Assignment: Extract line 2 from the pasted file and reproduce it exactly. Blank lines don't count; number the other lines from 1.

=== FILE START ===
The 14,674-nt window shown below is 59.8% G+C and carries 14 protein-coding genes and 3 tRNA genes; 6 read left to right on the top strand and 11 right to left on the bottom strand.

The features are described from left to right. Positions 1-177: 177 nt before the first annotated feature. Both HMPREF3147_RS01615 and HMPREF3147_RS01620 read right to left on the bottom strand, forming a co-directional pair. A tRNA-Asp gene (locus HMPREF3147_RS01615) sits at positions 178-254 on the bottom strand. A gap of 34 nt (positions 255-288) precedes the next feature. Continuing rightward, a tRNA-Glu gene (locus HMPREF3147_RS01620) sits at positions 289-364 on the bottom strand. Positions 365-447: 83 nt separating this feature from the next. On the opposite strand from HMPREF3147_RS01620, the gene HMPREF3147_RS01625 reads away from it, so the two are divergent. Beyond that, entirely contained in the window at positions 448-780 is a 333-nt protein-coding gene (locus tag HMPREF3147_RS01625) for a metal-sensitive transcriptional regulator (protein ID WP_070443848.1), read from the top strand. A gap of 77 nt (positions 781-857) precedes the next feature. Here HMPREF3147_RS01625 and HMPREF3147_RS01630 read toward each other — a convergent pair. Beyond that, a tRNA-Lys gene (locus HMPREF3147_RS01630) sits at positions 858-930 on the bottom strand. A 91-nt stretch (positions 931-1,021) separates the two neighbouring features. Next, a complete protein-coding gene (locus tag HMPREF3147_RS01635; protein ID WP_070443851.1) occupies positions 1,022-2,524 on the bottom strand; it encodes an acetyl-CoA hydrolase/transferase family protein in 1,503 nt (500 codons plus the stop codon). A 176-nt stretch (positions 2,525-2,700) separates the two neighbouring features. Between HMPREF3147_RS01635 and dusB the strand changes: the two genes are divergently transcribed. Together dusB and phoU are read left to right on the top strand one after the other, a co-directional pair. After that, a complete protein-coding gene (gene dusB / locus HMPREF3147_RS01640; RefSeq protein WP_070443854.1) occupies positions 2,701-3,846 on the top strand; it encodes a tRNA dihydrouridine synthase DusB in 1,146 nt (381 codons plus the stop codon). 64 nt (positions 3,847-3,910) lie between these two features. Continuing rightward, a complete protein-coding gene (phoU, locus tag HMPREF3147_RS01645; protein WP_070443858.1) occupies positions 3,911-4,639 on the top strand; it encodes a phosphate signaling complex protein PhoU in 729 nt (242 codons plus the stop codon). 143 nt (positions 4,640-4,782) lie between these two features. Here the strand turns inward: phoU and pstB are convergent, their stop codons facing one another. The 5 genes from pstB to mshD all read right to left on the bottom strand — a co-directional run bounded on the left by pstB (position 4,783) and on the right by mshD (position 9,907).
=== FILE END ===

The features are described from left to right. Positions 1-177: 177 nt before the first annotated feature. Both HMPREF3147_RS01615 and HMPREF3147_RS01620 read right to left on the bottom strand, forming a co-directional pair. A tRNA-Asp gene (locus HMPREF3147_RS01615) sits at positions 178-254 on the bottom strand. A gap of 34 nt (positions 255-288) precedes the next feature. Continuing rightward, a tRNA-Glu gene (locus HMPREF3147_RS01620) sits at positions 289-364 on the bottom strand. Positions 365-447: 83 nt separating this feature from the next. On the opposite strand from HMPREF3147_RS01620, the gene HMPREF3147_RS01625 reads away from it, so the two are divergent. Beyond that, entirely contained in the window at positions 448-780 is a 333-nt protein-coding gene (locus tag HMPREF3147_RS01625) for a metal-sensitive transcriptional regulator (protein ID WP_070443848.1), read from the top strand. A gap of 77 nt (positions 781-857) precedes the next feature. Here HMPREF3147_RS01625 and HMPREF3147_RS01630 read toward each other — a convergent pair. Beyond that, a tRNA-Lys gene (locus HMPREF3147_RS01630) sits at positions 858-930 on the bottom strand. A 91-nt stretch (positions 931-1,021) separates the two neighbouring features. Next, a complete protein-coding gene (locus tag HMPREF3147_RS01635; protein ID WP_070443851.1) occupies positions 1,022-2,524 on the bottom strand; it encodes an acetyl-CoA hydrolase/transferase family protein in 1,503 nt (500 codons plus the stop codon). A 176-nt stretch (positions 2,525-2,700) separates the two neighbouring features. Between HMPREF3147_RS01635 and dusB the strand changes: the two genes are divergently transcribed. Together dusB and phoU are read left to right on the top strand one after the other, a co-directional pair. After that, a complete protein-coding gene (gene dusB / locus HMPREF3147_RS01640; RefSeq protein WP_070443854.1) occupies positions 2,701-3,846 on the top strand; it encodes a tRNA dihydrouridine synthase DusB in 1,146 nt (381 codons plus the stop codon). 64 nt (positions 3,847-3,910) lie between these two features. Continuing rightward, a complete protein-coding gene (phoU, locus tag HMPREF3147_RS01645; protein WP_070443858.1) occupies positions 3,911-4,639 on the top strand; it encodes a phosphate signaling complex protein PhoU in 729 nt (242 codons plus the stop codon). 143 nt (positions 4,640-4,782) lie between these two features. Here the strand turns inward: phoU and pstB are convergent, their stop codons facing one another. The 5 genes from pstB to mshD all read right to left on the bottom strand — a co-directional run bounded on the left by pstB (position 4,783) and on the right by mshD (position 9,907).